Washington Post reporter Anne Hull will be a special guest speaker in both of my lectures tomorrow.
She is the Journalism Department’s Hearst Visiting Professional, which means we have her on campus for just a couple of days and want to have as many of our students as possible get a chance to hear her.
She will be speaking to five different classes tomorrow afternoon.
I certainly want her to have a positive experience with my two lectures.
Here are some strategies for having guest speakers and the students have a positive experience.
– Determine what the format for class will be — and tell the speaker and the students.
For Anne Hull, I’m going to ask her questions first, but I told the students I expected them to arrive with questions to ask.
Once I get us all warmed up, I’ll ask the students to ask their questions. After having many different guest speakers talk to my classes, I’ve decided that the Q&A format typically works the best.
Asking a guest speaker to prepare a 20- or 30-minute presentation makes some avoid making the presentation or to be very nervous. Or the guest speaker really doesn’t prepare and starts out by saying, “I didn’t really have time to prepare anything to say to you, but…”
Or the speaker does prepare but doesn’t focus on what you need even if you’ve said what you hope to have discussed.
One semester, a reporter spoke to my beginning writing course and spent his time discussing all the murders and dead bodies of his writing career. By the end of his presentation, only one or two of the 250 students ever wanted to be a reporter.
– Introduce the speaker to the students in the class meeting prior to the guest speaker’s visit.
You want the students to develop some excitement about the speaker and also realize they need to prepare. And very importantly: Let them know WHY having the speaker in class is important to them.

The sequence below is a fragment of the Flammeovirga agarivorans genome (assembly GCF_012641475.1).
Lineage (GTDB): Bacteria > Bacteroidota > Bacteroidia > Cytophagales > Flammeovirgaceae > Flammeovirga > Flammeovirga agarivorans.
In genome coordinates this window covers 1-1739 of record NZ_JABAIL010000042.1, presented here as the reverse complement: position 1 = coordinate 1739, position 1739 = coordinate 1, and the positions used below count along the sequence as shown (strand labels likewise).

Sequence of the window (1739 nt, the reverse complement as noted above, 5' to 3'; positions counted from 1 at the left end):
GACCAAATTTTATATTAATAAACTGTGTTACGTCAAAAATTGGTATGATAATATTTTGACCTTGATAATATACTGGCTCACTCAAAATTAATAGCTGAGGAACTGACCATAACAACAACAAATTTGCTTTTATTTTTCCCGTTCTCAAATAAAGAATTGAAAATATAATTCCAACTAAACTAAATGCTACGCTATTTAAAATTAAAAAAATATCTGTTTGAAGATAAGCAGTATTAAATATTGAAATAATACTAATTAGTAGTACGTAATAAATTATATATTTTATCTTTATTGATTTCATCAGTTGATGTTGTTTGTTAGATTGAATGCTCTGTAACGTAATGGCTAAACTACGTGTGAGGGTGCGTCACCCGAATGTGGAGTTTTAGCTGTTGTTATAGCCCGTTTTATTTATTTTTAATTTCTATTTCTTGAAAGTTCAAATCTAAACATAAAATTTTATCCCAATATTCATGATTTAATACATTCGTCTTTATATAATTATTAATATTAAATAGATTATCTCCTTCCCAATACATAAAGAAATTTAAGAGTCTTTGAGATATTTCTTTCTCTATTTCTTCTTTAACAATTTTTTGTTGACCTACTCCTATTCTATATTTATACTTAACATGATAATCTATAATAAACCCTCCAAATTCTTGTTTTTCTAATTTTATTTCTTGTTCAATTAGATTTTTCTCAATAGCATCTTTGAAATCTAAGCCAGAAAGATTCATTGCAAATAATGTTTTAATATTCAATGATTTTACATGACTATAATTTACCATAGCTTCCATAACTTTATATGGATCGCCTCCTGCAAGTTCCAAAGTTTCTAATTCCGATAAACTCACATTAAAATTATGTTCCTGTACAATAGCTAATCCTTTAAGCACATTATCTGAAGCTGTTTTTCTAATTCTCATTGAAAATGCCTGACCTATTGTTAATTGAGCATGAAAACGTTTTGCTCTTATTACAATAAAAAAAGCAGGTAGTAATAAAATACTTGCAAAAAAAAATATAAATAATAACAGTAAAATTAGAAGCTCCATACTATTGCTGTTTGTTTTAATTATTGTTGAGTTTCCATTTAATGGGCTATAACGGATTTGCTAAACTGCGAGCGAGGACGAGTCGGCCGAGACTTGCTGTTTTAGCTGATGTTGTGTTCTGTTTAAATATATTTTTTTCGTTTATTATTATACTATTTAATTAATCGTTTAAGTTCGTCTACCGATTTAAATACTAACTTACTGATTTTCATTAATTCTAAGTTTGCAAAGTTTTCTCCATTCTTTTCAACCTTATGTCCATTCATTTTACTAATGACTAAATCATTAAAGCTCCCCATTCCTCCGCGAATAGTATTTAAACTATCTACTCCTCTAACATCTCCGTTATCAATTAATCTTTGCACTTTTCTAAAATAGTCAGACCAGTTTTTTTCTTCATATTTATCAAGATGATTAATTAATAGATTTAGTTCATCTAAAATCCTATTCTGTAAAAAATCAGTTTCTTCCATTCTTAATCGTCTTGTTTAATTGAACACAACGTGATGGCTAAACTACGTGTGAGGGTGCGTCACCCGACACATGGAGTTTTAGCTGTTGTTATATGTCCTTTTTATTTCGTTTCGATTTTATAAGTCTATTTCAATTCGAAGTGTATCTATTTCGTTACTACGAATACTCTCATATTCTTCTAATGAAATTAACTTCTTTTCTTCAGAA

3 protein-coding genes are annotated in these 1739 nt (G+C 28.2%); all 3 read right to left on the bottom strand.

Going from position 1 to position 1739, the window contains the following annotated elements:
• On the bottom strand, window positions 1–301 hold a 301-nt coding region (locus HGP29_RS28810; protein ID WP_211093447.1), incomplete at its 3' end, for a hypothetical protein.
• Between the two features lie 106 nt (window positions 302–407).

– Provide a get-ready assignment.
I’m asking the students to read at least two of her stories. I provided them with a handout posted on the course Web site with links to three of her series.
– Contact the guest speaker in advance.
Your speaker will be more effective if you provide information about the students and the course. For my course, the vast majority of the students have never written news stories before this semester. Most have yet to conduct their first interviews. About a third are journalism majors, a third public relations majors and a third advertising majors.
– Consider your room setup.
One of the auditoriums requires a mic. So that means I need two mics – one for Anne Hull and one for me – for the Q&A format.
Last Thursday, Adam, my lecture assistant, and I discovered that one of the mics was broken. One of Adam’s missions is to make sure we have two working mics.
– Determine other potential learning opportunities.
I have asked a photojournalism student to take photos, and I’m recording the class on my iPod. I plan on making a Soundslides presentation.
I have asked a particularly eager student to write a story for Quill & Scroll magazine based on Hull’s presentation in class. Both of the students are enthusiastic about this opportunity. I’ve prepared a “you try” challenge for all the students to take this on as a reporting venture – not for a grade but for the practice.
– Think of the speaker.
Provide a bottle of water. Think about if you need to provide a parking pass. Another day I’ll tell the story of the speaker whose car was almost towed while she was talking to my class.
– Have a lesson plan ready to go just in case.
Any guest speaker could have something happen to keep them from being able to speak to your class, such as a sick child.
However, with people who work in the media, such reasons are multiplied, as they may get a story assignment at the last minute and have to postpone. So, be prepared.
Sometimes, I’ve had students imply that having a guest speaker means that the teacher has the day off. That’s certainly not the case. But the effort is well worth it for the students, the speaker and the teacher.